I could see maybe doing a gradual no parking restriction. Perhaps in the first 2-yrs, no one in the building can get a parking pass. Then in the next 2-yrs, maybe 30-50% of the building could get a pass. Then the restrictions are completely removed after 2 more years (although, I doubt there would be more than 50% need). With a 2-year construction/permitting process, this gives the neighborhood, 4-6 years to adjust. Those in the area that don't living in an increasingly urban area have several years to relocate to a slower pace area more to their liking.
  1. Frank said at 4:17 pm on Wednesday January 8, 2014:
    There are two significant issues hanging out there, swinging in the breeze. 1. Enforceability - Like the Douglas Development project in Tenley, there is no way to enforce the no vehicle restriction. Putting it in a lease is ridiculous. The city can't enforce it. This developer "says" they will check. Yeah, right...sure they will. Most landlords can't enforce basic noise restrictions in their own buildings, I find it hard to believe they are going to spend the time and money regularly investigating all their tenants to make sure they didn't get an RPP and enforce parking laws on the streets around them. Then the next question is, what do you do if you find one who ignored the "rule". Does anyone here thing the landlord is going to go through the expense of throwing out a good tenant who regularly pays what will be the top market pricing for these units, because they went and got an RPP? Of course not. The ONLY way to make this work is to follow Arlington County's example. To put the addresses of no RPP buildings into the DMV and Tax database, so people can't simply go get an RPP after they sign a lease, which is exactly what they will do. 2. Where are the real world empirical studies that say that the developers will pass on the cost, savings if you were to jettison the parking minimums and they don't have to build parking? The developer will charge the maximum amount the market will let him. Just because he saved ~10% on the cost of the development by "not" building parking, doesn't mean he is going to reduce the monthly rent by 10% because he is a nice guy. He will simply charge what everyone else is charging, and pocket the savings. Lastly, considering the people who push for stuff like this, Planning Director Tregoning and GGW's David Alpert, who both live in trendy downtown locations with multi-modes of overlaping transit options, still own their own vehicles. I find it a little hypocritical that the people who push for these policies continue to own their own personal vehicals and have offstreet parking for them.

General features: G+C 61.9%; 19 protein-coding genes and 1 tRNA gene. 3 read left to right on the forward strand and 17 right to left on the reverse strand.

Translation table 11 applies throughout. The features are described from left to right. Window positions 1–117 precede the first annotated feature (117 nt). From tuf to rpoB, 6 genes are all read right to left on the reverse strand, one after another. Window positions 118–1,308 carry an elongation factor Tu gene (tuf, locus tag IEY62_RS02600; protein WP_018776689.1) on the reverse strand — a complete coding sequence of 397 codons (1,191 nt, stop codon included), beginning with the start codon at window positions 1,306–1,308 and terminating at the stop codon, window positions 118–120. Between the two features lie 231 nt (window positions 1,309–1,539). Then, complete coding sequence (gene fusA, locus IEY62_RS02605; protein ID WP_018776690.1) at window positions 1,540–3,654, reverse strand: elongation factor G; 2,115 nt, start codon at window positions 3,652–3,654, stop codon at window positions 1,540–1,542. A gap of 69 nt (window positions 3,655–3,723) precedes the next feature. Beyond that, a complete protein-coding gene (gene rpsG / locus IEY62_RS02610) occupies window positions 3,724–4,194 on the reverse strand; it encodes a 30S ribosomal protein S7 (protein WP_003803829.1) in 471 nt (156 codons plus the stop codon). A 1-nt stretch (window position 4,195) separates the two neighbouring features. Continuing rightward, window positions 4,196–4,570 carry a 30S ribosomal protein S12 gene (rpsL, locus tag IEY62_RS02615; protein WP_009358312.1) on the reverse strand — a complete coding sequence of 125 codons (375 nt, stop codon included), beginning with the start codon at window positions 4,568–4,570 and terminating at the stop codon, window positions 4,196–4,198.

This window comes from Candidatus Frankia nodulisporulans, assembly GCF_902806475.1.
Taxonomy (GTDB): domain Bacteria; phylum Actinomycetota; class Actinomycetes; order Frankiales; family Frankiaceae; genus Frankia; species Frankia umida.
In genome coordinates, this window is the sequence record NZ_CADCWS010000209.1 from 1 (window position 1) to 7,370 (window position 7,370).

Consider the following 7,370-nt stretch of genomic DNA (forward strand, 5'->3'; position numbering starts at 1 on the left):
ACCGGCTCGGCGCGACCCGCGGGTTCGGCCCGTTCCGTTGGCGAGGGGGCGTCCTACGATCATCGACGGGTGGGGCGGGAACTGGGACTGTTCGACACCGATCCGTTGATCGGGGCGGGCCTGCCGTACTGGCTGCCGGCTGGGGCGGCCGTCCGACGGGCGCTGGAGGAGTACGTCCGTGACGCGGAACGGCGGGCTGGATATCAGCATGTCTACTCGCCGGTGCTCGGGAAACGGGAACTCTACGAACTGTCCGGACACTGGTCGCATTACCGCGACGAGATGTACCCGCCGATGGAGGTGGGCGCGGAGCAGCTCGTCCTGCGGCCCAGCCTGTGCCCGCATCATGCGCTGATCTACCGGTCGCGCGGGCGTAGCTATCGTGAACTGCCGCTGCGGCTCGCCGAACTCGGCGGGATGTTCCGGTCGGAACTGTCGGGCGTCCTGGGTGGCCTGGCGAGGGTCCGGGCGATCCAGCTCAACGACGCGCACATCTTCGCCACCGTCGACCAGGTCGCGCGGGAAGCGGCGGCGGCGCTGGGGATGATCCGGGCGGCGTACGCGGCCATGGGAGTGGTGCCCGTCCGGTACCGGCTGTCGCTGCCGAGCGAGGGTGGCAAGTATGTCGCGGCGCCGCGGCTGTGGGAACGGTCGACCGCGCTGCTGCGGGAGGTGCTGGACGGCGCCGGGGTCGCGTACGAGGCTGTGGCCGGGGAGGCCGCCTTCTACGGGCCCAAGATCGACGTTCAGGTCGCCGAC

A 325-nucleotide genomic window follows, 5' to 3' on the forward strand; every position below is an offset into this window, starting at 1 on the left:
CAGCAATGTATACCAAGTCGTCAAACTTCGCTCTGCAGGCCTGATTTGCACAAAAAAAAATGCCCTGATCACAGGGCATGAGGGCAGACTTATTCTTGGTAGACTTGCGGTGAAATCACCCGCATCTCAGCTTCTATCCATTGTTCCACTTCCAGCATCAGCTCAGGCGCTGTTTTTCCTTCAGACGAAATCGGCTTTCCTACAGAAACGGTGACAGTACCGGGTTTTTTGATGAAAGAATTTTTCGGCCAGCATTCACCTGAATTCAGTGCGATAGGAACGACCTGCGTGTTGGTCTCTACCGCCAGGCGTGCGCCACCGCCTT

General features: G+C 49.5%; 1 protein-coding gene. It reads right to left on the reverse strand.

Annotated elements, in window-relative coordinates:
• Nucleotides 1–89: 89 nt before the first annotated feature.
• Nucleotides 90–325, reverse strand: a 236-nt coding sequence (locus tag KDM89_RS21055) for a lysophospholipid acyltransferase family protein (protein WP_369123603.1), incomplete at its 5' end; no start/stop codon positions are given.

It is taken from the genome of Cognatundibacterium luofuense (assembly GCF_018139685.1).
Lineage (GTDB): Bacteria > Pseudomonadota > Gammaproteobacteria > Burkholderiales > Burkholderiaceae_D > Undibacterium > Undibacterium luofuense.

1. kob said at 4:32 pm on Wednesday January 8, 2014:
    There's merit in the idea of gradual restrictions, but it's still too much social engineering. I do agree with the point that the lack of parking, by itself, will weed out car owners. We need to get away from the idea that parking minimums are needed. By increasing density near public transit routes, hopefully unit availability will increase, costs won't be as prohibitive, and the District can fully realize its investments in public transportation.
  1. U Street Buzz said at 5:09 pm on Wednesday January 8, 2014:
    Frank said: "Like the Douglas Development project in Tenley, there is no way to enforce the no vehicle restriction." and: "To put the addresses of no RPP buildings into the DMV and Tax database, so people can’t simply go get an RPP after they sign a lease, which is exactly what they will do." You addressed the thing you are calling a major issue. It's not an issue for the reason you stated. This is being done at the project at 14th & Wallach (and maybe other places) so there is already precedent in DC.
  1. Frank said at 5:40 pm on Wednesday January 8, 2014:
    U Street, no it isn't. The issue hasn't been addressed at all, because while that Douglas Project has been approved, it hasn't broken ground yet and thus, isn't being lived in. Considering Douglas Development is widely known as the cities "least moral" developer, who constantly stiffs the city in millions of dollars a year in property tax, letting him of all people "try" a new unproven and contentious method of parking restrictions that allow him to save tons of money, but give neither him or the city any method of enforcement, was an awful idea. When the project is finished, I can promise you residents of that project will get RPP's, and nothing will be done about it. Same with this if it goes through. Unless it is done the Arlington way, there is no way to enforce it and it will be highly abused. The result, the developer is laughing his azz off because he got out of spending hundreds of thousands, millions perhaps building parking, pocketed the savings while still charging the market prices his competitors charge, and made the parking problems he introduced into the neighborhood the Districts, and the Districts taxpayers problem.